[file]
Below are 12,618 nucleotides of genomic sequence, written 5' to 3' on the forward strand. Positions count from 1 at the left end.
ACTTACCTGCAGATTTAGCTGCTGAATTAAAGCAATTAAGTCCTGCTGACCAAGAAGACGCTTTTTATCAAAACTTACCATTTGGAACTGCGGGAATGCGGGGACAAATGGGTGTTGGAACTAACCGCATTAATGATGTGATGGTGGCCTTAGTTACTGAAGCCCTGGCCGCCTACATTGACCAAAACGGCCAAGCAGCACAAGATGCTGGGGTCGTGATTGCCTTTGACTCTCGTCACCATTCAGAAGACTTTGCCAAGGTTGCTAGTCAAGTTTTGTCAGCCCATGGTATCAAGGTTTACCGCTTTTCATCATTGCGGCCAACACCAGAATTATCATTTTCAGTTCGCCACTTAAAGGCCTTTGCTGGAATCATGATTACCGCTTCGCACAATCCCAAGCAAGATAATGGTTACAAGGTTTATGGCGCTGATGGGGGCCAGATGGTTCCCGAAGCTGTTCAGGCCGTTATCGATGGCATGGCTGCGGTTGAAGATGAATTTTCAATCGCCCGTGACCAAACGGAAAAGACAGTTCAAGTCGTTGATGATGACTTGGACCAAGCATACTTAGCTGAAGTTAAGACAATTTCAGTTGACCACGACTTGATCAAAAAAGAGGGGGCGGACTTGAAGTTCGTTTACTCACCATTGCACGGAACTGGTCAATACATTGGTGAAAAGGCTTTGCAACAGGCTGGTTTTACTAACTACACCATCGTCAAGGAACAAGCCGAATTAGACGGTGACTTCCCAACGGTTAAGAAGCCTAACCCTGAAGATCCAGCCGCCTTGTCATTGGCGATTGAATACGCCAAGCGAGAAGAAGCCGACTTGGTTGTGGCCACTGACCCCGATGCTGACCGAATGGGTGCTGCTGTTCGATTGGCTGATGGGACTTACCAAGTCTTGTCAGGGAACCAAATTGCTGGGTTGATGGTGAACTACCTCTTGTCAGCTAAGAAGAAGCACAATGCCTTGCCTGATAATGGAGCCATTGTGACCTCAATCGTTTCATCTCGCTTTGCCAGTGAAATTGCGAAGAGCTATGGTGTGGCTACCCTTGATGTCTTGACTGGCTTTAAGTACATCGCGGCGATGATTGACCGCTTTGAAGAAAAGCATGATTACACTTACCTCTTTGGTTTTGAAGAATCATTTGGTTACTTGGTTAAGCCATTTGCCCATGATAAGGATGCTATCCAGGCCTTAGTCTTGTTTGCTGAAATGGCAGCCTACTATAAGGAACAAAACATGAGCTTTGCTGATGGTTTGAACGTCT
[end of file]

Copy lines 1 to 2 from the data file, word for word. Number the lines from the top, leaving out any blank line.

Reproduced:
Below are 12,618 nucleotides of genomic sequence, written 5' to 3' on the forward strand. Positions count from 1 at the left end.
ACTTACCTGCAGATTTAGCTGCTGAATTAAAGCAATTAAGTCCTGCTGACCAAGAAGACGCTTTTTATCAAAACTTACCATTTGGAACTGCGGGAATGCGGGGACAAATGGGTGTTGGAACTAACCGCATTAATGATGTGATGGTGGCCTTAGTTACTGAAGCCCTGGCCGCCTACATTGACCAAAACGGCCAAGCAGCACAAGATGCTGGGGTCGTGATTGCCTTTGACTCTCGTCACCATTCAGAAGACTTTGCCAAGGTTGCTAGTCAAGTTTTGTCAGCCCATGGTATCAAGGTTTACCGCTTTTCATCATTGCGGCCAACACCAGAATTATCATTTTCAGTTCGCCACTTAAAGGCCTTTGCTGGAATCATGATTACCGCTTCGCACAATCCCAAGCAAGATAATGGTTACAAGGTTTATGGCGCTGATGGGGGCCAGATGGTTCCCGAAGCTGTTCAGGCCGTTATCGATGGCATGGCTGCGGTTGAAGATGAATTTTCAATCGCCCGTGACCAAACGGAAAAGACAGTTCAAGTCGTTGATGATGACTTGGACCAAGCATACTTAGCTGAAGTTAAGACAATTTCAGTTGACCACGACTTGATCAAAAAAGAGGGGGCGGACTTGAAGTTCGTTTACTCACCATTGCACGGAACTGGTCAATACATTGGTGAAAAGGCTTTGCAACAGGCTGGTTTTACTAACTACACCATCGTCAAGGAACAAGCCGAATTAGACGGTGACTTCCCAACGGTTAAGAAGCCTAACCCTGAAGATCCAGCCGCCTTGTCATTGGCGATTGAATACGCCAAGCGAGAAGAAGCCGACTTGGTTGTGGCCACTGACCCCGATGCTGACCGAATGGGTGCTGCTGTTCGATTGGCTGATGGGACTTACCAAGTCTTGTCAGGGAACCAAATTGCTGGGTTGATGGTGAACTACCTCTTGTCAGCTAAGAAGAAGCACAATGCCTTGCCTGATAATGGAGCCATTGTGACCTCAATCGTTTCATCTCGCTTTGCCAGTGAAATTGCGAAGAGCTATGGTGTGGCTACCCTTGATGTCTTGACTGGCTTTAAGTACATCGCGGCGATGATTGACCGCTTTGAAGAAAAGCATGATTACACTTACCTCTTTGGTTTTGAAGAATCATTTGGTTACTTGGTTAAGCCATTTGCCCATGATAAGGATGCTATCCAGGCCTTAGTCTTGTTTGCTGAAATGGCAGCCTACTATAAGGAACAAAACATGAGCTTTGCTGATGGTTTGAACGTCT